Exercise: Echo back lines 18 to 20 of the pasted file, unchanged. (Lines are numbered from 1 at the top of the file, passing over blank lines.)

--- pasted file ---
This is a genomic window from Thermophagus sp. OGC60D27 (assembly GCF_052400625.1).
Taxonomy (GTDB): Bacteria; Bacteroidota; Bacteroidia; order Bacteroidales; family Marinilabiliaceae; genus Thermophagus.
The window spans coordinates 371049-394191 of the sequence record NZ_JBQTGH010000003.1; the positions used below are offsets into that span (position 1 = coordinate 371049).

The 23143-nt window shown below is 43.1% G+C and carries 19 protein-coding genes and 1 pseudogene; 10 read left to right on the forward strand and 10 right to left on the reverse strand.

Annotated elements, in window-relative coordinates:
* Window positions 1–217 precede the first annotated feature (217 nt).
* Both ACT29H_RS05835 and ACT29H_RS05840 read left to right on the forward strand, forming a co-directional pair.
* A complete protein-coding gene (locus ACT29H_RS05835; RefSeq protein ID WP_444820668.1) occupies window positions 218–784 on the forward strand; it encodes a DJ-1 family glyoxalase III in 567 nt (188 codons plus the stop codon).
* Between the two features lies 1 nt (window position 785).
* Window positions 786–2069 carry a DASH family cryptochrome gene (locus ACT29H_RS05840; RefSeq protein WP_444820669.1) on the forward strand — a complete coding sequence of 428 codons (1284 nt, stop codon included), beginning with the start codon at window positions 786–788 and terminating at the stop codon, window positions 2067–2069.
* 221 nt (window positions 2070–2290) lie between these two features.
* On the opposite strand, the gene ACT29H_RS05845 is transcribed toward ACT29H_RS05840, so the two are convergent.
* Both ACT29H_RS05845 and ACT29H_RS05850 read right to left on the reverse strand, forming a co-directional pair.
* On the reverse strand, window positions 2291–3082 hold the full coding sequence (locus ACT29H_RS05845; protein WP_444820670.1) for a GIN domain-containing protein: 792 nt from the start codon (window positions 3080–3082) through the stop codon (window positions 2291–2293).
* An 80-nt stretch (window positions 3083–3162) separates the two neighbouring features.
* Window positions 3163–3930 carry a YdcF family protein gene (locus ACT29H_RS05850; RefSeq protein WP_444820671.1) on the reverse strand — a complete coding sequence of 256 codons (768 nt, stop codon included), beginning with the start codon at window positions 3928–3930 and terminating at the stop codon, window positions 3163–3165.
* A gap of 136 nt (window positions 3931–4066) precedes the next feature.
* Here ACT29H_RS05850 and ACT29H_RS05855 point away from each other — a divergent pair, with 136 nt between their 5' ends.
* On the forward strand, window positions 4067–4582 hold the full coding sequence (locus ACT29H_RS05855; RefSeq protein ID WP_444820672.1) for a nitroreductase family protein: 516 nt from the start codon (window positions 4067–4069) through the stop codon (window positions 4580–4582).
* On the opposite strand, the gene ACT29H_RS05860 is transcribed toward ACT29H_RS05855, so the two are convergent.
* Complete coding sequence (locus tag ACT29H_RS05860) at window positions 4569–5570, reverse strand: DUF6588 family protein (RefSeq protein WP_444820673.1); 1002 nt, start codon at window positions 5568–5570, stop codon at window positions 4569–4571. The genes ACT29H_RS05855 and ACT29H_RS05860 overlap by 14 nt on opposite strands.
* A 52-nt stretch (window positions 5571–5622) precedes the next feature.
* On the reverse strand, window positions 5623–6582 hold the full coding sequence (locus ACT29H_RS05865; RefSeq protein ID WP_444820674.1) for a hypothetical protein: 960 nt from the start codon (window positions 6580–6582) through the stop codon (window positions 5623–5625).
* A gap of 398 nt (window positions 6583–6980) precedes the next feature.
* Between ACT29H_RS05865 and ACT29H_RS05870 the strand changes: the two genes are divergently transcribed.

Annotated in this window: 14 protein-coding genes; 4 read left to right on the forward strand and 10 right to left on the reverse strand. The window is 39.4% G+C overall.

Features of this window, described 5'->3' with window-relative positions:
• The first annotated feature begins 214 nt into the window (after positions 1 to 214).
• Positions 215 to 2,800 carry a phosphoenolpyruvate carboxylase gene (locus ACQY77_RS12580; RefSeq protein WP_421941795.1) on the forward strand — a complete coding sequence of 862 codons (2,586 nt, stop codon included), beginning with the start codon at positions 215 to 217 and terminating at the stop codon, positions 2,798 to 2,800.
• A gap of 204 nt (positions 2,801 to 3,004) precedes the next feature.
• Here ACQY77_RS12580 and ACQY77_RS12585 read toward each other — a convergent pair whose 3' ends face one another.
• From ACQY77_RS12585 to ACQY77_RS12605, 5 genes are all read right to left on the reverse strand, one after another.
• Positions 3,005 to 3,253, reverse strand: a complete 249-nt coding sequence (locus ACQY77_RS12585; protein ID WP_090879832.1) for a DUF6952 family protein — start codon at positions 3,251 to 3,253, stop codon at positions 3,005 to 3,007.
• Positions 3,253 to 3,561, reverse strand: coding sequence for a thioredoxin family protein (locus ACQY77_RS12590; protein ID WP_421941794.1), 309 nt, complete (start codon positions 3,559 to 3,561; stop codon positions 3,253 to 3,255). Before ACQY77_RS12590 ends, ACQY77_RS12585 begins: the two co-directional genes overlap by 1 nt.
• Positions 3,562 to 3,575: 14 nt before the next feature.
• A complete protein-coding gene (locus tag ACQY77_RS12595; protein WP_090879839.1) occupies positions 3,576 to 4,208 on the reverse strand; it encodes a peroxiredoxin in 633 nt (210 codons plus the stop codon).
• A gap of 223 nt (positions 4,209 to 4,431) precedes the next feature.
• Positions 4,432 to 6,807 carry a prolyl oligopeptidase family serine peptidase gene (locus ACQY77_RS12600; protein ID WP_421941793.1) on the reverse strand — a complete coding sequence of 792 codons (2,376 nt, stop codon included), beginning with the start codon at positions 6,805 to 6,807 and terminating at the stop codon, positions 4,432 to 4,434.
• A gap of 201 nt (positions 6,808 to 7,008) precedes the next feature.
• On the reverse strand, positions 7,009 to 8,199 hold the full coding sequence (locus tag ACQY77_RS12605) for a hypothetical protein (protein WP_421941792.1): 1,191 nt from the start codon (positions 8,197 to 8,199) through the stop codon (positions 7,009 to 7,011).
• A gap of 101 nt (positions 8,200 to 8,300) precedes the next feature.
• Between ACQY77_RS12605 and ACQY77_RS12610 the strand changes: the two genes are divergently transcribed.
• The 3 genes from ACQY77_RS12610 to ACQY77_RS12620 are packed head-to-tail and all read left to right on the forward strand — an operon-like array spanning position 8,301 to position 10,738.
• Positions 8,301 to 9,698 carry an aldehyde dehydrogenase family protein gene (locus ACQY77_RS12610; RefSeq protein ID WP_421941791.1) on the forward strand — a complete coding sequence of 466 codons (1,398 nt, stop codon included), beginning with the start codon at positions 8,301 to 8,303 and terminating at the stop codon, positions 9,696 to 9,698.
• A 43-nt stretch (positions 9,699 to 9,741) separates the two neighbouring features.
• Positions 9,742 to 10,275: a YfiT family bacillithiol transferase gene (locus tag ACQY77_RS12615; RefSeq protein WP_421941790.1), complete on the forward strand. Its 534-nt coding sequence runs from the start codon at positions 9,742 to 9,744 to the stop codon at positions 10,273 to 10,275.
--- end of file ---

* Here ACT29H_RS05850 and ACT29H_RS05855 point away from each other — a divergent pair, with 136 nt between their 5' ends.
* On the forward strand, window positions 4067–4582 hold the full coding sequence (locus ACT29H_RS05855; RefSeq protein ID WP_444820672.1) for a nitroreductase family protein: 516 nt from the start codon (window positions 4067–4069) through the stop codon (window positions 4580–4582).
* On the opposite strand, the gene ACT29H_RS05860 is transcribed toward ACT29H_RS05855, so the two are convergent.